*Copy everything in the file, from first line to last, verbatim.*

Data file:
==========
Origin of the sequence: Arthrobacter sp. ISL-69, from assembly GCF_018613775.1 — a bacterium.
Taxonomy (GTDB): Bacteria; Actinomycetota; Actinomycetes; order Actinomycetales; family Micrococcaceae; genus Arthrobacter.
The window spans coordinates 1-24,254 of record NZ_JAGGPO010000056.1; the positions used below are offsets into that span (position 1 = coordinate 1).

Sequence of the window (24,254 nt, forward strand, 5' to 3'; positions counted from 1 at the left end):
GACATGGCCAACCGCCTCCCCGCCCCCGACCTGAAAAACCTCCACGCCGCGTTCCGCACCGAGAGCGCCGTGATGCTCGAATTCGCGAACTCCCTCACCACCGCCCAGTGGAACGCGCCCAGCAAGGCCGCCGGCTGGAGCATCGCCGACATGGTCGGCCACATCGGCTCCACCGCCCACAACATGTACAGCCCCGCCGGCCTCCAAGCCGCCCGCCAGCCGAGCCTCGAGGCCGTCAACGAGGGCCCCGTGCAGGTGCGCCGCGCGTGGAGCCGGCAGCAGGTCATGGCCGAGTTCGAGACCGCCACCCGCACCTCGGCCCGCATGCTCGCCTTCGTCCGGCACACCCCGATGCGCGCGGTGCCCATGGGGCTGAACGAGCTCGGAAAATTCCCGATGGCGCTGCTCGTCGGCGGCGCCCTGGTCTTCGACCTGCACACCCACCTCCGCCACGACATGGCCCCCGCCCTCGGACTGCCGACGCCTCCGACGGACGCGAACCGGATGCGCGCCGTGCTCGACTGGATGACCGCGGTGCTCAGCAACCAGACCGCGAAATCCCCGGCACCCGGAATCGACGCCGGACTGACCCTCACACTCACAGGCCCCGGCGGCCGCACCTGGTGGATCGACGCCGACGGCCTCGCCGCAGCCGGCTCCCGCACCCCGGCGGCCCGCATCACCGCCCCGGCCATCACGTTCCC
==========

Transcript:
Origin of the sequence: Arthrobacter sp. ISL-69, from assembly GCF_018613775.1 — a bacterium.
Taxonomy (GTDB): Bacteria; Actinomycetota; Actinomycetes; order Actinomycetales; family Micrococcaceae; genus Arthrobacter.
The window spans coordinates 1-24,254 of record NZ_JAGGPO010000056.1; the positions used below are offsets into that span (position 1 = coordinate 1).

Sequence of the window (24,254 nt, forward strand, 5' to 3'; positions counted from 1 at the left end):
GACATGGCCAACCGCCTCCCCGCCCCCGACCTGAAAAACCTCCACGCCGCGTTCCGCACCGAGAGCGCCGTGATGCTCGAATTCGCGAACTCCCTCACCACCGCCCAGTGGAACGCGCCCAGCAAGGCCGCCGGCTGGAGCATCGCCGACATGGTCGGCCACATCGGCTCCACCGCCCACAACATGTACAGCCCCGCCGGCCTCCAAGCCGCCCGCCAGCCGAGCCTCGAGGCCGTCAACGAGGGCCCCGTGCAGGTGCGCCGCGCGTGGAGCCGGCAGCAGGTCATGGCCGAGTTCGAGACCGCCACCCGCACCTCGGCCCGCATGCTCGCCTTCGTCCGGCACACCCCGATGCGCGCGGTGCCCATGGGGCTGAACGAGCTCGGAAAATTCCCGATGGCGCTGCTCGTCGGCGGCGCCCTGGTCTTCGACCTGCACACCCACCTCCGCCACGACATGGCCCCCGCCCTCGGACTGCCGACGCCTCCGACGGACGCGAACCGGATGCGCGCCGTGCTCGACTGGATGACCGCGGTGCTCAGCAACCAGACCGCGAAATCCCCGGCACCCGGAATCGACGCCGGACTGACCCTCACACTCACAGGCCCCGGCGGCCGCACCTGGTGGATCGACGCCGACGGCCTCGCCGCAGCCGGCTCCCGCACCCCGGCGGCCCGCATCACCGCCCCGGCCATCACGTTCCC